“She went quickly,” she said.
I squeezed back, but the words sat like a stone in my belly, anchored by gravity. Holly said our mother had seemed fine, right as rain, the day she died. That morning she had met Holly and Anne, my younger sister, for breakfast, ordering her usual fruit cup and egg whites. She laughed and gossiped and tried to talk them both into donating to the church bake sale. Maybe even Lauren will volunteer!
“She had this light about her. The more I think about it, the more I wonder if she knew she was going.”
“That’s ridiculous,” I said. “You can’t know shit like that.”
A week later, on the train back to Cleveland, it dawned on me that it wasn’t Holly’s naïveté that angered me. No, it was the possibility that she was right, and instead of calling me, our mother was hustling for lemon squares and Scotcheroos.
Instead of biting back, Holly got silent. And ten minutes later, we were sitting outside our father’s house. My heart sank to my feet.
“I need a minute,” I said. She nodded and began unstrapping the twins. I kicked at the gravel, an act of regression. I smoked a cigarette and began the business of rehearsing every line in my head: I know it’s been a while since I’ve been home. I’m just really busy. I’m sorry. But you and Mom never came to see me in Ohio. Yes, I have put on some weight. No, I’m not seeing anyone. I’m sorry. I tossed the butt into the wet, cold grass and went inside.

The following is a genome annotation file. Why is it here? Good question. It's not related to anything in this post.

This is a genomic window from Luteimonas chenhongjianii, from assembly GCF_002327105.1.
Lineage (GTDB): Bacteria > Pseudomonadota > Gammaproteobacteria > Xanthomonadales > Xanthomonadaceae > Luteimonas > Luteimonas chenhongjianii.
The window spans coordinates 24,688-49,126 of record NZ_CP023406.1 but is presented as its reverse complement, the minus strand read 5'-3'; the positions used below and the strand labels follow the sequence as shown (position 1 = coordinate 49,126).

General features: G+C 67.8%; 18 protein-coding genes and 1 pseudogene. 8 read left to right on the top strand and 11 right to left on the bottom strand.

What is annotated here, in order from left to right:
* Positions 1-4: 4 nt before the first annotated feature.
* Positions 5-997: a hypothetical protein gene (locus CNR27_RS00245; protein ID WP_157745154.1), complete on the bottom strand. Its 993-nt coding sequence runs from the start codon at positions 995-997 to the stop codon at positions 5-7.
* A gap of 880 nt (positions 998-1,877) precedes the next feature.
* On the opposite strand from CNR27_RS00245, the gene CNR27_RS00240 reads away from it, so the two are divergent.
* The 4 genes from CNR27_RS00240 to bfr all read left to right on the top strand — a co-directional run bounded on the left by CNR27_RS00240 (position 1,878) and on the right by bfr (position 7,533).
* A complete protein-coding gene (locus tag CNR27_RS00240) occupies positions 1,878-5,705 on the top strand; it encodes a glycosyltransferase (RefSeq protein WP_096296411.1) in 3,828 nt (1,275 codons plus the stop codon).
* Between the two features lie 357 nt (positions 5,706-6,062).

My three brothers-in-law were in the dining room with my father. As I entered and set my bag on the kitchen counter, the four men paused, taking turns greeting me with varying levels of coolness.
My father was the most frigid.
Then, like some weird and unwelcome gift, Lauren blew into the kitchen. She clasped her weight around mine, a show for the boys.
“Jules!” she said. She stepped away, taking me in. “What’s with the getup?”
I looked down at my stolen hoodie and sweatpants. “Oh, this. Right.”
The rest of the evening went like that: someone asking a question or making a comment and me absorbing it like a tampon.
My father and I did not speak until the next morning.
He poured me a cup of coffee and, once he assumed enough time had passed, he gave me the opportunity to practice my lines. Afterward, he just gave a slight shake of the head. Then: “We have a lot to do today.”
My sisters and I piled into his car and, one by one, started crossing things off the list: meet with the minister, write the obituary, sort through photographs and paste them onto thick poster boards. And, oh, make sure the incompetents at the funeral home don’t screw up anything: marching orders from our father.
The next two days were a blur of my mother’s friends with their well-meaning casseroles and perfumed embraces. At night, I’d go to an old haunt downtown and sloppy-kiss the bartenders, former boyfriends, random men - people who didn’t care to know why I was there. At one point, I thought of Someone and wondered: not if he cared that two items of his clothing were missing, but simply if he thought about the woman who took them.